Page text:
Thursday, 17 April 2014

The Philadelphia Story (1940)

I have no idea how many times I have watched "The Philadelphia Story". Three at least, very likely more. I remember for a while it being my most wanted in my "must watch" list, the high expectations and the deception it followed. I really didn't like it. I found it flat. None of the subsequent viewings (on TV/VHS/DVD) changed it. However, watching it at the cinema I fell for it and realised how good it is. But I am wondering what changed. Did I become more agreeable to the film with age? Or watching a nice print at the cinema made a difference? Or possibly both.

Based on a play by Philip Barry, "The Philadelphia Story" was directed by George Cukor and starred Katharine Hepburn, Cary Grant (in their last film together) and James Stewart. It's a story of woman having to choose between three men while finding out that the flaws in oneself are what make us human and life worth living. It's also funny and at moments, very tender. The film also has an interesting backstory, with Hepburn (for whom the play was written) outsmarting Hollywood and ensuring the film was done on her terms, and in the process relaunching her career.

One of the things I noticed for the first time is how little Cary Grant (top billed) appears - or is perceived to appear - compared to James Stewart. Both are good, and Stewart got an Oscar for this (or as most people see it, a delayed one for "Mr Smith goes to Washington"). They both play well against each other, particularly in a key scene after the party in Grant's house: Stewart does a very good drunk, with Grant playing his straight man. Grant's character is actually the most interesting one to me, because he is the one that reveals the least. He is smart and aware. He is loyal to his ex-wife and clearly is in love with her, but we know very little more. But what's special is that this is not because he is underwritten but because he is a fully rounded character, acting consistently but choosing to do more than hint at his thoughts.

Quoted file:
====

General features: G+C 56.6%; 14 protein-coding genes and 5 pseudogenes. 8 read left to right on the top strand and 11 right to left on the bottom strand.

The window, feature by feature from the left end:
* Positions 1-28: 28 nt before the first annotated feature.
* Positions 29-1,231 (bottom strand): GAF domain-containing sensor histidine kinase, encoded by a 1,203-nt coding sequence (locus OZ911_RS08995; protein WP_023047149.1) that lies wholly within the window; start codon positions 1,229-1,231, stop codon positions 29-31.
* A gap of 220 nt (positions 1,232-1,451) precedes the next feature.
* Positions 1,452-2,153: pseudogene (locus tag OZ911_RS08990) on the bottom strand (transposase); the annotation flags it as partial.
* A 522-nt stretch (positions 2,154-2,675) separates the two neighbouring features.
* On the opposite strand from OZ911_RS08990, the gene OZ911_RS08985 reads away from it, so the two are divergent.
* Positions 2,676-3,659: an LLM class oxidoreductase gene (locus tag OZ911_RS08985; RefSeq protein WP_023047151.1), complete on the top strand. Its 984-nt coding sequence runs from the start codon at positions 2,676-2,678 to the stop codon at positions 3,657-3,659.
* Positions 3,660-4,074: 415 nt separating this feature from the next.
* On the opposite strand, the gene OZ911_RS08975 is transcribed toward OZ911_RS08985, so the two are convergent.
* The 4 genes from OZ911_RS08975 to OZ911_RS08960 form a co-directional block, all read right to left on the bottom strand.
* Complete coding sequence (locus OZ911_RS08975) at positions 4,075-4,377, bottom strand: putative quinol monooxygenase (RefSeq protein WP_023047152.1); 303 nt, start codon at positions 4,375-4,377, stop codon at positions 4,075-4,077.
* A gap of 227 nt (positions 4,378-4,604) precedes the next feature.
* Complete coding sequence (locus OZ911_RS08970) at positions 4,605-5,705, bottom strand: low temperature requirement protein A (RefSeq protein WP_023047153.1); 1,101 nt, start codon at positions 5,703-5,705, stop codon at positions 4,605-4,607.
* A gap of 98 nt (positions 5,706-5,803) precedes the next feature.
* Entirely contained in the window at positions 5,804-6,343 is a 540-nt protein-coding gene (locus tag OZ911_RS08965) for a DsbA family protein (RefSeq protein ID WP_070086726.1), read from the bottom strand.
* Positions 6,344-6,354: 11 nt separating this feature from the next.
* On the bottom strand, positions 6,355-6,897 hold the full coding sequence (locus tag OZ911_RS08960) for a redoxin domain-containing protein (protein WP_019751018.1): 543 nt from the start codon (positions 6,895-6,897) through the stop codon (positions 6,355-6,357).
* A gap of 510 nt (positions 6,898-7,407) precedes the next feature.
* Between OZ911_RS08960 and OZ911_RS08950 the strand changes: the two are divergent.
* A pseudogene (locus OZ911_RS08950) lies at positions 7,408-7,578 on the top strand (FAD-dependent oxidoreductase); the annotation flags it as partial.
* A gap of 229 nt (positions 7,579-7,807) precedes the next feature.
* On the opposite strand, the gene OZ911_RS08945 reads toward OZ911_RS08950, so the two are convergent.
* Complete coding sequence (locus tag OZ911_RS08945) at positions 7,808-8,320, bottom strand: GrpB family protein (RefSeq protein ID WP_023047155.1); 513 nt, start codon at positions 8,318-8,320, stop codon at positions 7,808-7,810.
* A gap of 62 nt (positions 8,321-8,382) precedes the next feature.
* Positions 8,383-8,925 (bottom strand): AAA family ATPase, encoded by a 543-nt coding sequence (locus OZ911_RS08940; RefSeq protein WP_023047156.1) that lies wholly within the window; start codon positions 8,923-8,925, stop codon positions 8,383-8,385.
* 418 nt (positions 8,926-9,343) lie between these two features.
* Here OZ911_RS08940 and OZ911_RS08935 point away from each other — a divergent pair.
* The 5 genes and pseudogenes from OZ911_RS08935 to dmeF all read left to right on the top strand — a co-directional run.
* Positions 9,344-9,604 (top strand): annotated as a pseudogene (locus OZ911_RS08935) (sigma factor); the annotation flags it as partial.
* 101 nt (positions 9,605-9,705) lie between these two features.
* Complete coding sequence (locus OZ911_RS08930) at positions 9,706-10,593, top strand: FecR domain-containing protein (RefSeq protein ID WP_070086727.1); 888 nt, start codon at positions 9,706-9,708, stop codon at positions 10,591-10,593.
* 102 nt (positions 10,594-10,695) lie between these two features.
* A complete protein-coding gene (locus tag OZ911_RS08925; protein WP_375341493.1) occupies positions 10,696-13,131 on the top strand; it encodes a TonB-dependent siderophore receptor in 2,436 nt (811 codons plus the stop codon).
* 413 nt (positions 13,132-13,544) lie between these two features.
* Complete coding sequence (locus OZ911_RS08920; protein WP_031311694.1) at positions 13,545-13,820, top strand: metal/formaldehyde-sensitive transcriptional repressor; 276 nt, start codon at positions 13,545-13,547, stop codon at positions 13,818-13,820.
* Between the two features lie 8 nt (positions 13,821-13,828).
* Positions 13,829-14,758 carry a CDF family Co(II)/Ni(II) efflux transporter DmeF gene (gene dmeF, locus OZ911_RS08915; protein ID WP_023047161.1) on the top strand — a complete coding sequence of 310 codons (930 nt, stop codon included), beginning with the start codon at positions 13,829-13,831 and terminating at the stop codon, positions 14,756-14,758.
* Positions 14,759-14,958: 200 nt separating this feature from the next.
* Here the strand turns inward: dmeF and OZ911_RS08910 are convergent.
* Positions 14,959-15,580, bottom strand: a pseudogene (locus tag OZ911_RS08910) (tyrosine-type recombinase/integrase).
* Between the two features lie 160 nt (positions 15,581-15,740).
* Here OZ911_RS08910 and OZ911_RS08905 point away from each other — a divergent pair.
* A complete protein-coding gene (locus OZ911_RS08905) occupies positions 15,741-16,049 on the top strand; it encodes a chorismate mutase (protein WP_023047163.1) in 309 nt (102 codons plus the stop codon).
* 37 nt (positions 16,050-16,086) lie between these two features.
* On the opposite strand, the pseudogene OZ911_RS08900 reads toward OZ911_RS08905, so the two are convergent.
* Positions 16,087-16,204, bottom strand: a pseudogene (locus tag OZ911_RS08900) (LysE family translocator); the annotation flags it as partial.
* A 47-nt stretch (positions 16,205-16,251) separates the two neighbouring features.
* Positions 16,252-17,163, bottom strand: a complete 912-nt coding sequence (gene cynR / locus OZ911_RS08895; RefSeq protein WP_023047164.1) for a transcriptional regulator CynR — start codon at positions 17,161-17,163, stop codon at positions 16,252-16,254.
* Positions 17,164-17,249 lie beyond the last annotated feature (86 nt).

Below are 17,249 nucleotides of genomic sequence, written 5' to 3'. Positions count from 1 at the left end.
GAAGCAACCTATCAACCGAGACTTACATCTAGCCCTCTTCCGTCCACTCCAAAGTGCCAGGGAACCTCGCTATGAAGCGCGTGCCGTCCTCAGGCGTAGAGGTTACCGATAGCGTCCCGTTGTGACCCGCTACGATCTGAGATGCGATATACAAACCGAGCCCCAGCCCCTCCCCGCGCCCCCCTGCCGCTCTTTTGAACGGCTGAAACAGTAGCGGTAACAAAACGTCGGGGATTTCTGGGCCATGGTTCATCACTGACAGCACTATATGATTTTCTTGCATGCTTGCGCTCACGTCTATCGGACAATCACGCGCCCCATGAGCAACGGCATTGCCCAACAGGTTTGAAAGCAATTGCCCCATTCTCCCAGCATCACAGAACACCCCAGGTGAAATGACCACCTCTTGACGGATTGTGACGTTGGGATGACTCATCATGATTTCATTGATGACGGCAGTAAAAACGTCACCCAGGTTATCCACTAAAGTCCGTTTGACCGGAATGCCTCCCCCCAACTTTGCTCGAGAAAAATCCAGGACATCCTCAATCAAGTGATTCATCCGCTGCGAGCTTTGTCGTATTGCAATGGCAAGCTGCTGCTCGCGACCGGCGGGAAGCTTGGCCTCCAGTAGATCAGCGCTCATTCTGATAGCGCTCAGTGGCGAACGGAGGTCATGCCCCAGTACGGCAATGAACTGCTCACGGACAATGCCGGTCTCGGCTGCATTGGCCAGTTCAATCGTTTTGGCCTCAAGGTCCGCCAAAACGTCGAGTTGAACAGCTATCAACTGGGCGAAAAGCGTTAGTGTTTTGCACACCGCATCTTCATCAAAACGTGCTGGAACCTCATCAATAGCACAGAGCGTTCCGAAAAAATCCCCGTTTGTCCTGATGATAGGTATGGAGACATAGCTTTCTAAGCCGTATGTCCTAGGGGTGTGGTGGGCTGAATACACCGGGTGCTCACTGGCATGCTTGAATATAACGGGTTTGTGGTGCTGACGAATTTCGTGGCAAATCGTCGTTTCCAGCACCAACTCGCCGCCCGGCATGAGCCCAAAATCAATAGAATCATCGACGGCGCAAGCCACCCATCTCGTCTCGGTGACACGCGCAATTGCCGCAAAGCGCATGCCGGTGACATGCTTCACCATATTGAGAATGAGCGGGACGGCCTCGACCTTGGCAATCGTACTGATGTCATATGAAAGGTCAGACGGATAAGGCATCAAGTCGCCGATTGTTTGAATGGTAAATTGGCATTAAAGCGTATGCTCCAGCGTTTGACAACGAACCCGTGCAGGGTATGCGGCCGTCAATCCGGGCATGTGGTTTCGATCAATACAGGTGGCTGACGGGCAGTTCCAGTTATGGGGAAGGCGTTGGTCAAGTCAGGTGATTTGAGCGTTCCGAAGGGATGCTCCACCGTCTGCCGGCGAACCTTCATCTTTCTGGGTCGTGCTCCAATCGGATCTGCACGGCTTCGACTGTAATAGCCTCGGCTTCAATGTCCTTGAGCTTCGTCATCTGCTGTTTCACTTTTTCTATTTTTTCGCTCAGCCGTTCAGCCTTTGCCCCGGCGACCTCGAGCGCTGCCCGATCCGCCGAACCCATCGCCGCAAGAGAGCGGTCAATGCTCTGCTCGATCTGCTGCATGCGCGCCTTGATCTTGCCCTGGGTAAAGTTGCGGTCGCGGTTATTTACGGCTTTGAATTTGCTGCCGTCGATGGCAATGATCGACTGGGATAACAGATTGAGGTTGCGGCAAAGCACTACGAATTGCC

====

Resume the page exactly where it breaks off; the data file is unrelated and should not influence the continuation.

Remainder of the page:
Another character the films gets extraordinarily well is Ruth Hussey's photographer. Her character shows an unusual maturity, almost modern, for 1940s films, waiting quietly for the right time to show her feelings (which technically she never really does, as I don't think she thinks the time was right). This was Hussey's career high and she got an Oscar nomination out of it, losing to Jane Darwell for "The Grapes of Wrath".

But the film belongs to Katharine Hepburn. She's is the focus of your attention despite the fact the film is constructed around her. Yet, she's never showy and delivers her character's transformation from self-righteous goddess to human being in a organic way. The final scenes are among her finest screen moments, particularly when she relinquishes one of her two men. She also looks amazing, exactly like one the many drawings Hirschfeld did of her.

Of course the film is not without faults. Virginia Weidler's performance hasn't aged well (or it could be that I never liked her in any of her films... I vaguely remember her being particularly annoying in "All this, and Heaven too"). The subplot with the father made me cringe: blaming the daughter's lack of devotion for his affairs?! This is probably the greatest plausibility
hole in Philip Barry's play and David Odgen Stewart's Oscar winning script.

Monday, 7 April 2014

Mickey Rooney (1920-2014)

The second most famous child actor of the 1930s and one of the most memorable presences in film. My favourite role is as the young Clark Gable in "Manhattan Melodrama". But that is, of course, just the tip of the iceberg.

Friday, 14 March 2014

Funny Face (1957)